Addicted to your phone? Here’s how to fix that in 2018

If you and your loved ones spend more time looking at a screen than at each other, 2018 might be the time to set new habits and take a break from technology. Getty Images

This year has seen a variety of studies show that too much screen time is bad for our health. If one of your New Year’s resolutions is to spend less time looking at your smartphone, then read on for some expert tips to help.

Reduce the time spent checking your phone

Set times and guidelines allowing yourself to be on the phone only at certain times of the day says Baylor College of Medicine’s Dr. Jin Han, who adds, “We do this all the time when we have other lifestyle issues like with exercising, for example.

READ MORE: The lowdown on phone addiction and how to get over it

If you do not set some exercise guidelines for yourself, then it can lead to a sedentary life. Smart device use is the same problem. If you are on your phone excessively, it is not healthy.”

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Another way to use your phone less us delete all the apps you don’t need, and turn off push notifications for the ones you want to keep to help reduce the amount of time you spend checking your smartphone. You can also turn notifications off for your email account so that it only updates when you manually refresh it.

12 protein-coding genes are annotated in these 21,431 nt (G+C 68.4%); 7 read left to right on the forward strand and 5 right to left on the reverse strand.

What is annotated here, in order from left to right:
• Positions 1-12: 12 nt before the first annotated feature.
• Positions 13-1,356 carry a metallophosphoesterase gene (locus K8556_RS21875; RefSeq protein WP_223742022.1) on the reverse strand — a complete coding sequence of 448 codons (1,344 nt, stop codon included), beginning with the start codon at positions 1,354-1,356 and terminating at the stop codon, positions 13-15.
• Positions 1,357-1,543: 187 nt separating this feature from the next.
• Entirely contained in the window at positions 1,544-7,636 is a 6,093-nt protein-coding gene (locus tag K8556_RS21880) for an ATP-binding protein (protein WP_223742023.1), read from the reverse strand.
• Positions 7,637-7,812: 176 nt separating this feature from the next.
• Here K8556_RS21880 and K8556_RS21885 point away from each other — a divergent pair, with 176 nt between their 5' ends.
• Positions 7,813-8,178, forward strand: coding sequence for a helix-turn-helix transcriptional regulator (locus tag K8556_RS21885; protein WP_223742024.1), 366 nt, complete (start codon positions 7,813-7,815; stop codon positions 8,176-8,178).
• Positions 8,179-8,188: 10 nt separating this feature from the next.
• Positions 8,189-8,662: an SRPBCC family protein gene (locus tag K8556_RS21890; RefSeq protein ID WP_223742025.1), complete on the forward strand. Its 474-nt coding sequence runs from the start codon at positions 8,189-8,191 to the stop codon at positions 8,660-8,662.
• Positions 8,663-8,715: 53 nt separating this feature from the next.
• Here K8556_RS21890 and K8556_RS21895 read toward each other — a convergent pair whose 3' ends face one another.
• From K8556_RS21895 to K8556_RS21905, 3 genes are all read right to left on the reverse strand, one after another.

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Break your reliance

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“There has been an evolution in technology as our phones have gone from just regular cell phones to smartphones that allow you to multitask all with one device,” notes Dr. Han. “You use your phone now to receive emails, to text and chat and to access social media platforms.”

To help break this reliance Dr. Han says ask yourself what you need your phone for at that moment. If you don’t need to be on your phone, then don’t use it. Another way to do this is to replace smartphone features with real objects, for example you can try breaking your morning habit with your phone by investing in a radio alarm clock, and start your new year by buying a new planner, so you write your appointments and to-do list there instead of in your phone.

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Break up with Facebook

If asked where we spend most of our time online, many of us would say Facebook, with the social media site now boasting over 2 billion monthly active users. Quitting the site would for some therefore also mean less screen time.

READ MORE: Nomophobia — These are the clear signs you’re too attached to your phone, according to docs

For those who want to try kicking the Facebook habit but need some extra support, the team behind the Dutch project, 99 Days of Freedom are here to help. Those interested can join up to quit the site for 99 days, with the team contacting you after 33, 66 and 99 days to see how you’re doing. Those who wish to continue for longer, can.

Limit nighttime use

Being on your phone late into the night can make it harder for you to fall asleep and wake up the next day, with many studies also suggesting that it reduces the quality as well as the quantity of your sleep.

READ MORE: 7% of people admit to checking phones during sex. Can this device help us with our smartphone addictions?

Restricting your phone use at night can help you implement a healthy sleep hygiene behaviour says Dr. Han, with many experts advising no phones for two hours before bed. If this is difficult for you, aim for at least 30 minutes.


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